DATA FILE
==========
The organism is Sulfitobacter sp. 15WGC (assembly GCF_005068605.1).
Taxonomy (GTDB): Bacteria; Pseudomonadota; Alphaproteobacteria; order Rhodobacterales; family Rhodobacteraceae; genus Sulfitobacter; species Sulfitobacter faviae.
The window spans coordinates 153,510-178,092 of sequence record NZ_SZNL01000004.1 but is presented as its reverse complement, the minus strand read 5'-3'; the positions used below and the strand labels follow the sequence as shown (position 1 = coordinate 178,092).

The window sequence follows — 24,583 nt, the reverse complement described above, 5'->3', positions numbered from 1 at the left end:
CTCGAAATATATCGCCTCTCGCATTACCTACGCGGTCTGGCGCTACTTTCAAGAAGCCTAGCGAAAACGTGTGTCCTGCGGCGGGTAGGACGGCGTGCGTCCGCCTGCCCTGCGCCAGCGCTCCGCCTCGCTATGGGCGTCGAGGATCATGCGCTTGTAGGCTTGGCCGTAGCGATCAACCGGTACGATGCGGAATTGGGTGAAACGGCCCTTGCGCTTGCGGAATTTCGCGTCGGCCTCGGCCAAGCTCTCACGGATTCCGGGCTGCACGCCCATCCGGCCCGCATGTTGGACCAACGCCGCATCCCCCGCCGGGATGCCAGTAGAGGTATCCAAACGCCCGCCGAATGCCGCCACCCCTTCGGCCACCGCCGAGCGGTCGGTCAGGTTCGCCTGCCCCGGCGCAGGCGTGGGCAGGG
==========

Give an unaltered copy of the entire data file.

The organism is Sulfitobacter sp. 15WGC (assembly GCF_005068605.1).
Taxonomy (GTDB): Bacteria; Pseudomonadota; Alphaproteobacteria; order Rhodobacterales; family Rhodobacteraceae; genus Sulfitobacter; species Sulfitobacter faviae.
The window spans coordinates 153,510-178,092 of sequence record NZ_SZNL01000004.1 but is presented as its reverse complement, the minus strand read 5'-3'; the positions used below and the strand labels follow the sequence as shown (position 1 = coordinate 178,092).

The window sequence follows — 24,583 nt, the reverse complement described above, 5'->3', positions numbered from 1 at the left end:
CTCGAAATATATCGCCTCTCGCATTACCTACGCGGTCTGGCGCTACTTTCAAGAAGCCTAGCGAAAACGTGTGTCCTGCGGCGGGTAGGACGGCGTGCGTCCGCCTGCCCTGCGCCAGCGCTCCGCCTCGCTATGGGCGTCGAGGATCATGCGCTTGTAGGCTTGGCCGTAGCGATCAACCGGTACGATGCGGAATTGGGTGAAACGGCCCTTGCGCTTGCGGAATTTCGCGTCGGCCTCGGCCAAGCTCTCACGGATTCCGGGCTGCACGCCCATCCGGCCCGCATGTTGGACCAACGCCGCATCCCCCGCCGGGATGCCAGTAGAGGTATCCAAACGCCCGCCGAATGCCGCCACCCCTTCGGCCACCGCCGAGCGGTCGGTCAGGTTCGCCTGCCCCGGCGCAGGCGTGGGCAGGG